Every memoir, no matter where its author chooses to break off her auto-narration (walking out of the marriage, entering the gates of the college, gazing into the promising future from some hard-won higher ground), has an implicit as well as an explicit ending: I survived and surmounted all this to become the person who could write this book, turn strife and struggle into order and art. The book's very existence becomes a token of transcendence and projects an idea of the author as a meta-presence, a figure both implicated in and yet detached from the character portrayed in the narrative. A real imagined person if you will, and one who piques our curiosity as to how they "turned out," since we feel we "know" their younger self so well.
Despite more than her fair share of vicissitudes, Paula Fox has turned out just fine, thank you. Her Borrowed Finery, a precise, elegant, yet truly heartwrenching account of a young life filled with far too much disorder and early sorrow, comes at a crucial and near-perfect moment in her career. Thanks to a coterie of passionate admirers and a program of trade paperback reissues by W.W. Norton, she and her novels have emerged quite startlingly from the twilight to which so many "distinguished" literary careers are consigned. She's this year's Dawn Powell–and she's even alive to enjoy it. Both the literary bluebloods (Andrea Barrett, Shirley Hazzard, Frederick Busch, a New York Intellectual trifecta of Irving Howe, Alfred Kazin and Lionel Trilling) and youngbloods (David Foster Wallace, Jonathan Lethem, Walter Kirn and especially the newly lionized Jonathan Franzen) have signed on at one time or another as her advocates, a rather startlingly diverse group of boosters. Here is an instance where the generally Brownian motion of literary life has, through some happy accident, shifted into Darwinian mode, insuring the survival of the aesthetically fittest. How this happened makes for an interesting tale.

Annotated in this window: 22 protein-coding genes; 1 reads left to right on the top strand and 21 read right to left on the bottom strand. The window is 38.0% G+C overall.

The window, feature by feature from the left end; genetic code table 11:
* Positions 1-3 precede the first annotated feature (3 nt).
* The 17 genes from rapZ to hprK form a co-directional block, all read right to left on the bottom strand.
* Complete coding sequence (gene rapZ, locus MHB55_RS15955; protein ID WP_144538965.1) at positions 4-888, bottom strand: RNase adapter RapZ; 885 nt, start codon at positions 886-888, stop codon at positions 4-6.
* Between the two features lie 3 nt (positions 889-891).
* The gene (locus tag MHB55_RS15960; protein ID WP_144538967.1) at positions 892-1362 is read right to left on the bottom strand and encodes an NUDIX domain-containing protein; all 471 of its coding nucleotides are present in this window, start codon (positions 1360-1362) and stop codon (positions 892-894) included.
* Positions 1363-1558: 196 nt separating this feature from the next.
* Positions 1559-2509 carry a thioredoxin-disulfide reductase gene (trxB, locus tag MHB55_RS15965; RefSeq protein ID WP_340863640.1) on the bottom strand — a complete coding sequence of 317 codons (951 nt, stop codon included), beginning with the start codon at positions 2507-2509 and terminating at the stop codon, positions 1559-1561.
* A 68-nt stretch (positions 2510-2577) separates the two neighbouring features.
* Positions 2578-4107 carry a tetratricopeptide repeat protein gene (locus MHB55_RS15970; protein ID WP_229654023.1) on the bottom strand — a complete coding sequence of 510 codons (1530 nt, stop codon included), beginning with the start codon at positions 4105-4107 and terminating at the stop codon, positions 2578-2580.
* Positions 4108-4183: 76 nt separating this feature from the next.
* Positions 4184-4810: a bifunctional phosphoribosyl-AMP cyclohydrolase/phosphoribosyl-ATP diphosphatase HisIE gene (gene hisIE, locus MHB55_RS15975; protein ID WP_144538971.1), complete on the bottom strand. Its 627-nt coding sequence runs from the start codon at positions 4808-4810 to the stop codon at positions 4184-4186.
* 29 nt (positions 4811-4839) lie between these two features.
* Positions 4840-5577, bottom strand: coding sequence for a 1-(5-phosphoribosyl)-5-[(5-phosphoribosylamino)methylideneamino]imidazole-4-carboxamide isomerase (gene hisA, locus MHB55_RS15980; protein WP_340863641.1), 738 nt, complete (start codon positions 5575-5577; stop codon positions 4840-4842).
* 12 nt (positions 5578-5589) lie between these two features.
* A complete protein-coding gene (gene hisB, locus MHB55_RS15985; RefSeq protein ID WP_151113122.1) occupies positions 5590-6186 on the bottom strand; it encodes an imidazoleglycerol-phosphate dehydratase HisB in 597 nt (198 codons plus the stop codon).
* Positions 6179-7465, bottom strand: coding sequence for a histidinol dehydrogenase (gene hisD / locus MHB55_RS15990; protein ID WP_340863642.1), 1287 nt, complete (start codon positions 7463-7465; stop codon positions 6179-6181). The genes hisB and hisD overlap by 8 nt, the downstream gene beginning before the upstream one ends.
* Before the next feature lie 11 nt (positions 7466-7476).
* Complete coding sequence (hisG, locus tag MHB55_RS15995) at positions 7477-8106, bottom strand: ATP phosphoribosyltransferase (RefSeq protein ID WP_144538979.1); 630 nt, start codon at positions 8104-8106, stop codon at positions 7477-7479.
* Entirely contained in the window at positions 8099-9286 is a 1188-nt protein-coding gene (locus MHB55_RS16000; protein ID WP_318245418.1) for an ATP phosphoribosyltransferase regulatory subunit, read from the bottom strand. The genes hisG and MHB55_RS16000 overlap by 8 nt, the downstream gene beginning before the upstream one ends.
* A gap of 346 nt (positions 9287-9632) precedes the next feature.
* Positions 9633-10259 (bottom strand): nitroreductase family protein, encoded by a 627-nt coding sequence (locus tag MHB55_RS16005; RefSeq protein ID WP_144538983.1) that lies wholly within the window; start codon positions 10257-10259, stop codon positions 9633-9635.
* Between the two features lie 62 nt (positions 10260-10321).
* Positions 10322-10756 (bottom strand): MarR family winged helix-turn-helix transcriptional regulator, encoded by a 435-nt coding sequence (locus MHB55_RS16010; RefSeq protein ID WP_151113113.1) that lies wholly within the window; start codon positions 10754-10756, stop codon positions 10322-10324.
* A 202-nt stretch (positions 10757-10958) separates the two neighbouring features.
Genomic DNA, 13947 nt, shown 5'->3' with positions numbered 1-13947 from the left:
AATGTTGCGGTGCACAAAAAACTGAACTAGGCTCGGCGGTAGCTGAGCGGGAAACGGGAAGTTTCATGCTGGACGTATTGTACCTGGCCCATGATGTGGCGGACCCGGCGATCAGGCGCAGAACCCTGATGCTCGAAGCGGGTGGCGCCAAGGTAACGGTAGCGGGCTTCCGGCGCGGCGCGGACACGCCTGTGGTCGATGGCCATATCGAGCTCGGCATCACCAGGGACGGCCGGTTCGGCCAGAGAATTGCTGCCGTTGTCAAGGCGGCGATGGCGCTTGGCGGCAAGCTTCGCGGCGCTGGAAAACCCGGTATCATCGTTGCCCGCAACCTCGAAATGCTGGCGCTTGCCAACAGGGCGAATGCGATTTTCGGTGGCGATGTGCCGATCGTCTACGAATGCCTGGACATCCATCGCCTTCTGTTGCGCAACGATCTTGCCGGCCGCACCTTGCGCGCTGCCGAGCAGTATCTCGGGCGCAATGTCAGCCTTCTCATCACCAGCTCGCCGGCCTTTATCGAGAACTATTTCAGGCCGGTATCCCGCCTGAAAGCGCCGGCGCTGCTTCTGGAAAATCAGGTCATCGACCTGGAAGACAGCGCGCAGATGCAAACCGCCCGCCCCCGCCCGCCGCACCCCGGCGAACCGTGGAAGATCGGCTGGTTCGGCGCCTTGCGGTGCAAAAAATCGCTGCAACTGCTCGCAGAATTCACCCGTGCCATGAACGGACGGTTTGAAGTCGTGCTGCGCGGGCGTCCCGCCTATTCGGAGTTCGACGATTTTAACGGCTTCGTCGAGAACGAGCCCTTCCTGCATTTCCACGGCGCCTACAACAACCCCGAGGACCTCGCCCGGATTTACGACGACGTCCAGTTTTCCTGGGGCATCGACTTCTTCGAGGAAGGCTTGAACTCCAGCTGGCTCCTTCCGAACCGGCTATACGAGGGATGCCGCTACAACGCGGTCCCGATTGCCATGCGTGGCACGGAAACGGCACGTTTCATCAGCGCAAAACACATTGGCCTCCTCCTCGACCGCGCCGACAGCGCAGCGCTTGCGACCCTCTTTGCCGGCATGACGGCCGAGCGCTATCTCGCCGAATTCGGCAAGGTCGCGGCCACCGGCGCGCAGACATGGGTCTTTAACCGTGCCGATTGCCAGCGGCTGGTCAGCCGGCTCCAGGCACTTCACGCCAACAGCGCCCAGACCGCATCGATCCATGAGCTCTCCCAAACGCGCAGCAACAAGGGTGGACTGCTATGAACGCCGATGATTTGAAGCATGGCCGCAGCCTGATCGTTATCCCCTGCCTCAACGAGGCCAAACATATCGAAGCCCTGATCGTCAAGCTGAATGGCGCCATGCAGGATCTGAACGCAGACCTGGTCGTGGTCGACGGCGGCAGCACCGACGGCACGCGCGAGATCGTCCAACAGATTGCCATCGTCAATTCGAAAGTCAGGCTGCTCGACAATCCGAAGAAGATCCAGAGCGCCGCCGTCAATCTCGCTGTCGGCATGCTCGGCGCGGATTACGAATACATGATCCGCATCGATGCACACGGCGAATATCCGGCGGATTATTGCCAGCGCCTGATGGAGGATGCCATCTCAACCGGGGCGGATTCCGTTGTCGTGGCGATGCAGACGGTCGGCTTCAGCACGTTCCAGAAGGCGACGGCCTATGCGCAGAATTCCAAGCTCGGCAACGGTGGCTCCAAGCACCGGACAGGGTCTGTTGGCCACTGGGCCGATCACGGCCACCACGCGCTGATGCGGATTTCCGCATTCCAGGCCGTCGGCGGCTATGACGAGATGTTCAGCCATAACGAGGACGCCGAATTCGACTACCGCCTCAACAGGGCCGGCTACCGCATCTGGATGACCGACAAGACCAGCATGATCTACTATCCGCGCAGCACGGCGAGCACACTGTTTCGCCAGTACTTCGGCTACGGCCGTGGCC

As he doubtless would have explained on the Oprah Winfrey show had he made it there, several years back Jonathan Franzen was mired in the slough of despond–a failed marriage, a commercially unsuccessful second novel, a despair that serious fiction could say anything to or do anything for an American culture of sensation rather than thought. In this dry season he stumbled upon Paula Fox's second novel, Desperate Characters, and was saved. It renders in pitiless detail three miserable days in the lives of Sophie and Otto Bentwood, cultured inhabitants of Fun City circa 1969, trapped in a marriage and a city both in the final stages of collapse. The Bentwoods, the crooked timber of humanity that their name implies, are equal neither to the challenges of a progressively decaying civilization (remember muggings?) nor to their own spousal failings. It's a tour de force of marital unhappiness and a soul-shivering portrait of the intellectual class at its lowest ebb–late Auden in prose. That such a book should be the occasion not for suicidal musings but, by Franzen's own testimony, the rebirth of his faith in the whole literary enterprise, is proof of the inscrutable nature of the novelist's psychology. That a novel of the strictest social realism, with nary a fillip or a frill, should inspire such cult devotion among the high IQ/postpomo set is equally perplexing, but it probably has something to do with the law of contraries. In the event, Franzen and Company's enthusiasm for Desperate Characters inspired a paperback republication, followed in due course by reissues of four other novels: Poor George, a 1960s urban black comedy; The Western Coast, an expansive novel of California in the 1930s; The Widow's Children, a family novel of Spanish-Cuban immigrants to New York tearing themselves to pieces; and A Servant's Tale, a portrait of a Hispanic maid rendered in the spirit of "A Simple Heart." Then journalistic lightning struck in the form of an admiring profile of Paula Fox in The New York Times Magazine, setting the stage for Borrowed Finery in a manner guaranteed to gladden her publisher's heart.